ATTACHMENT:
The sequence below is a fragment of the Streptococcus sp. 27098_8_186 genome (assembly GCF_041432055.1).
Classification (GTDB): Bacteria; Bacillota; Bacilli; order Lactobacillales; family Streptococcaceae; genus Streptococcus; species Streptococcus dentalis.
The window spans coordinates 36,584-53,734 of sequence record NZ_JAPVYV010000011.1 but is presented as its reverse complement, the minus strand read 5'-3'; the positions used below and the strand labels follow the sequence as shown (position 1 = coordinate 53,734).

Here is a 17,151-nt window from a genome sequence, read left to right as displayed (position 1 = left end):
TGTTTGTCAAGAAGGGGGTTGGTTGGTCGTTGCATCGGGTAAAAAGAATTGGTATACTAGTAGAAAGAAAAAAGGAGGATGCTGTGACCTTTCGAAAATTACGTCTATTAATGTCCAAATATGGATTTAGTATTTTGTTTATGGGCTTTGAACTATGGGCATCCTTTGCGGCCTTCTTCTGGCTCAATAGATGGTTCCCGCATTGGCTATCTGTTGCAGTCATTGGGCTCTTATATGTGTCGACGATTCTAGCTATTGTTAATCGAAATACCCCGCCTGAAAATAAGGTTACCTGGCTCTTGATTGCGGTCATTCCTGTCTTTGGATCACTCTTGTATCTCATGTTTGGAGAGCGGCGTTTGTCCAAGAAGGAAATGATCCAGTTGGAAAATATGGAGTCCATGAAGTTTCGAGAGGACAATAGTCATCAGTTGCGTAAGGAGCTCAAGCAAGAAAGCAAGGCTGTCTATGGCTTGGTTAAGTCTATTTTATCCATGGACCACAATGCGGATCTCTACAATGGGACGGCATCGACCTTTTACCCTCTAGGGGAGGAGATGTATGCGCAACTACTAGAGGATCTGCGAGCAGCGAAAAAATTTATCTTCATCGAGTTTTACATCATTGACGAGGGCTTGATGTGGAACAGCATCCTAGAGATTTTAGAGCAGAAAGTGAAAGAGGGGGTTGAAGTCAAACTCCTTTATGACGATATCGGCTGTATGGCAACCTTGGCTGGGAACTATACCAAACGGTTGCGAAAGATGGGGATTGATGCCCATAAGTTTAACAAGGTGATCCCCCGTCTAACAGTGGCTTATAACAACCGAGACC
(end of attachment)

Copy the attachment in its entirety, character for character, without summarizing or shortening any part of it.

The sequence below is a fragment of the Streptococcus sp. 27098_8_186 genome (assembly GCF_041432055.1).
Classification (GTDB): Bacteria; Bacillota; Bacilli; order Lactobacillales; family Streptococcaceae; genus Streptococcus; species Streptococcus dentalis.
The window spans coordinates 36,584-53,734 of sequence record NZ_JAPVYV010000011.1 but is presented as its reverse complement, the minus strand read 5'-3'; the positions used below and the strand labels follow the sequence as shown (position 1 = coordinate 53,734).

Here is a 17,151-nt window from a genome sequence, read left to right as displayed (position 1 = left end):
TGTTTGTCAAGAAGGGGGTTGGTTGGTCGTTGCATCGGGTAAAAAGAATTGGTATACTAGTAGAAAGAAAAAAGGAGGATGCTGTGACCTTTCGAAAATTACGTCTATTAATGTCCAAATATGGATTTAGTATTTTGTTTATGGGCTTTGAACTATGGGCATCCTTTGCGGCCTTCTTCTGGCTCAATAGATGGTTCCCGCATTGGCTATCTGTTGCAGTCATTGGGCTCTTATATGTGTCGACGATTCTAGCTATTGTTAATCGAAATACCCCGCCTGAAAATAAGGTTACCTGGCTCTTGATTGCGGTCATTCCTGTCTTTGGATCACTCTTGTATCTCATGTTTGGAGAGCGGCGTTTGTCCAAGAAGGAAATGATCCAGTTGGAAAATATGGAGTCCATGAAGTTTCGAGAGGACAATAGTCATCAGTTGCGTAAGGAGCTCAAGCAAGAAAGCAAGGCTGTCTATGGCTTGGTTAAGTCTATTTTATCCATGGACCACAATGCGGATCTCTACAATGGGACGGCATCGACCTTTTACCCTCTAGGGGAGGAGATGTATGCGCAACTACTAGAGGATCTGCGAGCAGCGAAAAAATTTATCTTCATCGAGTTTTACATCATTGACGAGGGCTTGATGTGGAACAGCATCCTAGAGATTTTAGAGCAGAAAGTGAAAGAGGGGGTTGAAGTCAAACTCCTTTATGACGATATCGGCTGTATGGCAACCTTGGCTGGGAACTATACCAAACGGTTGCGAAAGATGGGGATTGATGCCCATAAGTTTAACAAGGTGATCCCCCGTCTAACAGTGGCTTATAACAACCGAGACC